The continued operation of the food and agriculture industry is vital to the health and wellness of people during this global emergency. The one thing we don’t have to worry about in this country is a shortage of food. The U.S. is literally the breadbasket of the world. Farmers still go to work every day, even if you can’t go to the office, school, or your local business. The food and agriculture industry is essential for the continued function of the American economy in this time of crisis.
We should all be thankful that we live in a country that has the safest, most abundant food supply in the world. We often take our food for granted. Food security is an important part of our national security and economic success as a nation. Much of the world lacks the natural resources (fertile soil and water) to feed themselves. The U.S. is a blessed land and will continue to be the major breadbasket of the world.
Agriculture is the number one, largest industry in Georgia and arguably the most important, since we all have to eat. Annually, Georgia’s agriculture industry has a production value of over $13.75 billion and accounts for more than 392,400 jobs. Food and fiber production and related industries, directly and indirectly generate a total economic contribution of $73.7 billion in output to Georgia’s $1 trillion economy.
Georgia is known around the world for five major commodities that all happen to start with the letter “P”. Of course, we’re still known as the Peach State, although Georgia ranks third in the nation for peaches. Nationally, Georgia is ranked as the number one state for poultry, peanuts, and pecans. Georgia is also ranked as the top forestry state in the nation (24.7 million acres) with our renewable pulpwood industry.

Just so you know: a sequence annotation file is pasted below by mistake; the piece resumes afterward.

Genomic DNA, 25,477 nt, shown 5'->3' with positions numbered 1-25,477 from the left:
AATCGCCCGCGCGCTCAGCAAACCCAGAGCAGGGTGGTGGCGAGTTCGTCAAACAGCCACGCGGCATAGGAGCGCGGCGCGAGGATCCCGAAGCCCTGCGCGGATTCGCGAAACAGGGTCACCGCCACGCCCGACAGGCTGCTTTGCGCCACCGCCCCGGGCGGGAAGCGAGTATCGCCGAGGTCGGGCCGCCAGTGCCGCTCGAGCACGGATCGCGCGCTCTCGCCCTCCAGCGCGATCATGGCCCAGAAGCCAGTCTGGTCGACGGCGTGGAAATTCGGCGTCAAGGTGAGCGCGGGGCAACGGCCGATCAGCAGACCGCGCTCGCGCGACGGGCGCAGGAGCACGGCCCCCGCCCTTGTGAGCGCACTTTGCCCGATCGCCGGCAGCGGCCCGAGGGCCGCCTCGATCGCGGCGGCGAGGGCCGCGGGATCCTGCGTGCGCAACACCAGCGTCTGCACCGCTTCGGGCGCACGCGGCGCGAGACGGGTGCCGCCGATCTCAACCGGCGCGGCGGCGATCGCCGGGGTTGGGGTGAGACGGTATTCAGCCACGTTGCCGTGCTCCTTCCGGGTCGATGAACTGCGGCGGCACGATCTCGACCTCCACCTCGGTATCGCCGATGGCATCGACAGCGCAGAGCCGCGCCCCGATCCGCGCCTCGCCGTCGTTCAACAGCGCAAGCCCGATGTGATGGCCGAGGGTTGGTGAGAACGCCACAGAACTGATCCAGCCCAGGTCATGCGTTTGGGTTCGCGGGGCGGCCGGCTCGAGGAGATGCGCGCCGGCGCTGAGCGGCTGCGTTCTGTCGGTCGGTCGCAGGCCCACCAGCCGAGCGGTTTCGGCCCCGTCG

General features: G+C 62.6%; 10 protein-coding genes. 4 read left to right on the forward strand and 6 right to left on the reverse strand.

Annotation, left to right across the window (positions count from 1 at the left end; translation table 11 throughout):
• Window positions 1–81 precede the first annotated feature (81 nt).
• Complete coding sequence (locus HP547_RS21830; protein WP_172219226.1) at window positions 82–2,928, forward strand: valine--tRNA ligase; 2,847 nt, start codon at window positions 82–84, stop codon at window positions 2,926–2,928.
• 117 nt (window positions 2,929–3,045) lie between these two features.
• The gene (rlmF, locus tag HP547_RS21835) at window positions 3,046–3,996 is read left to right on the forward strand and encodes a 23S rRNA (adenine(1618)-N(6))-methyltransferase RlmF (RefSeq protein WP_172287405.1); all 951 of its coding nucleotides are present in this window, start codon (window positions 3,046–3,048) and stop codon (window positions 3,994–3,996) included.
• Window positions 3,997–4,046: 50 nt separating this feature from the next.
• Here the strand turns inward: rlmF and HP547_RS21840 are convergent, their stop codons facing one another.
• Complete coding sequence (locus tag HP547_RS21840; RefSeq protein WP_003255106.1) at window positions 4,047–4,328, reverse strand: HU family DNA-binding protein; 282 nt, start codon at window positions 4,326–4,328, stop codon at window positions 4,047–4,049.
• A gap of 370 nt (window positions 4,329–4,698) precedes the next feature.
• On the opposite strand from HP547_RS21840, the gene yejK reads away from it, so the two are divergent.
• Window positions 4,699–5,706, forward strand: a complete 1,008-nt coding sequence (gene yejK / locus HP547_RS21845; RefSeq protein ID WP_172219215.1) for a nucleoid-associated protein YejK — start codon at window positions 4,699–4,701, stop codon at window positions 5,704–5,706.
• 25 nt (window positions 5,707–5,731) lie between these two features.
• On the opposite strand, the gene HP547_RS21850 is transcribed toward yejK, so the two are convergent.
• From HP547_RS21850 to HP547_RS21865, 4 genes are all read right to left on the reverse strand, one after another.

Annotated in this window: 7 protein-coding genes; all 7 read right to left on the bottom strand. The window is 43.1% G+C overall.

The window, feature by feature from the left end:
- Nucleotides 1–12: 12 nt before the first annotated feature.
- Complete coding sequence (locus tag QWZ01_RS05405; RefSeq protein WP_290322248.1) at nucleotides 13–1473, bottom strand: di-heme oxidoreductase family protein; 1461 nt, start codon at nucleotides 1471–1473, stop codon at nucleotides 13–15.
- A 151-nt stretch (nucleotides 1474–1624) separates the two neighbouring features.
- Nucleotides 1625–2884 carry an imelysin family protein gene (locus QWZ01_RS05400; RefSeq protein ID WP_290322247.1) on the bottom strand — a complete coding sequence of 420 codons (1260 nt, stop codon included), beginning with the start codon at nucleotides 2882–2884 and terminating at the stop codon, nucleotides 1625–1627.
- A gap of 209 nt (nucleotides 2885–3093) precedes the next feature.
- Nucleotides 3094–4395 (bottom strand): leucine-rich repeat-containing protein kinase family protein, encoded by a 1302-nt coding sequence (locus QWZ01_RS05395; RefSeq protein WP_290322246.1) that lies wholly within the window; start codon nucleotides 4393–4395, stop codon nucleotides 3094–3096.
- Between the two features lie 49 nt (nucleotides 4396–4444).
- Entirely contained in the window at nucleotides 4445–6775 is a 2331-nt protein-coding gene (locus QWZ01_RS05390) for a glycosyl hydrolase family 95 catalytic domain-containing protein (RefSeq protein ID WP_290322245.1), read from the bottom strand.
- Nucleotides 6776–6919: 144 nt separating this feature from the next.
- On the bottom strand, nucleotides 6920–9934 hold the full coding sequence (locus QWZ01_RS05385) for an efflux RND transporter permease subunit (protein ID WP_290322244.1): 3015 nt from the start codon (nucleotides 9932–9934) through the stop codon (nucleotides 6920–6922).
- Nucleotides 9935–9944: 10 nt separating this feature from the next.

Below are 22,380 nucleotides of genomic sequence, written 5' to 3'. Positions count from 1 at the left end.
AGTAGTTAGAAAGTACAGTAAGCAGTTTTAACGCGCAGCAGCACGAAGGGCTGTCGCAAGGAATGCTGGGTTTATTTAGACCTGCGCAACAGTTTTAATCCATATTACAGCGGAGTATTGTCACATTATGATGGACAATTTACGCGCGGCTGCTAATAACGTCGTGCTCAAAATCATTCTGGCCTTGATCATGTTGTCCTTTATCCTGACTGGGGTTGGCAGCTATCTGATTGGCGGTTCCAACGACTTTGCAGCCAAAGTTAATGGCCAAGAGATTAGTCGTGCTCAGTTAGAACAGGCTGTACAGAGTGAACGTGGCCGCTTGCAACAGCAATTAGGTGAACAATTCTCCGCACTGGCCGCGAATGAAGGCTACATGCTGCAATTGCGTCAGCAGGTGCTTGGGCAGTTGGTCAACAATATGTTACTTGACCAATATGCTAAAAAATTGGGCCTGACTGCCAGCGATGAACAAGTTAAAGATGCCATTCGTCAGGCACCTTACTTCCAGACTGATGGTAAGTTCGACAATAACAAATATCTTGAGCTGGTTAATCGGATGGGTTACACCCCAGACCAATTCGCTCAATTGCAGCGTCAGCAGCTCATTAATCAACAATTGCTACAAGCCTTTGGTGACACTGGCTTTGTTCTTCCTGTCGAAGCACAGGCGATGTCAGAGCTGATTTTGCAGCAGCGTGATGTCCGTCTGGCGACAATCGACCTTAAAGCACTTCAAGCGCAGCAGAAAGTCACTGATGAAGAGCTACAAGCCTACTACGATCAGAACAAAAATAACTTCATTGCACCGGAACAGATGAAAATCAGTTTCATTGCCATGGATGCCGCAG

Rest assured, our supply chain won’t run out of toilet paper or food any time soon! There’s no reason to stockpile food or paper products at home. Grocery stores and farmers markets will remain open and will restock their products each day.
The food and agriculture industry has been designated a “Critical Infrastructure Segment” under Presidential Policy Directive 21 and Department of Homeland Security emergency readiness programs implementing the USA PATRIOT Act of 2001. It is therefore the policy of the United States government that these industries continue to function with minimal disruption in the event of an emergency.
If you feel the need for more food security, consider planting a garden. Perhaps it’s time to bring back the “victory garden” or war garden concept from the World Wars I and II era. Since our country is at war with an invisible enemy, everyone should do their part. Stay at home and plant a garden! During war time, governments encouraged people to plant victory gardens not only to supplement their rations but also to boost morale. If you get “spring fever” and want to try your hand at gardening, UGA Extension has resources to help. Most anything you could possible need to know about home gardening can be found on our website at https://t.uga.edu/5LI.
Gardening can have a therapeutic effect on people that have undergone physical or mental trauma. The act of nurturing a garden can provide people with a way to work through difficult issues, reduce stress, and heal their wounds. Plants affect the level of compassion and empathy that people feel towards others. Numerous studies have shown that people who spend time around plants are more likely to help others and have improved relationships. People who spend time outside in nature have a more positive outlook on life than people who spend a great deal of time indoors.
Rest assured if a farmer has an urgent need for an on-site visit to diagnose a disease, insect, or troubleshoot a problem, we are here to help. Our Agricultural Extension Agents and Specialists will work out a safe way to look at the issue and get an answer to our farmers. Many of our clients are already very accustomed to contacting county agents directly, and we encourage them to continue doing this. While it is not at all “business as usual,” we want to assure you that UGA Extension is committed to doing all we can to be a part of the solution in this unique situation. If you have a question, please feel free contact our office anytime.
###Paul Pugliese is the Extension Coordinator and Agricultural & Natural Resources Agent for Bartow County Cooperative Extension, a partnership of The University of Georgia, The U.S. Department of Agriculture, and Bartow County. For more information and free farm, lawn, or garden publications, call (770) 387-5142 or visit our local website at ugaextension.org/bartow.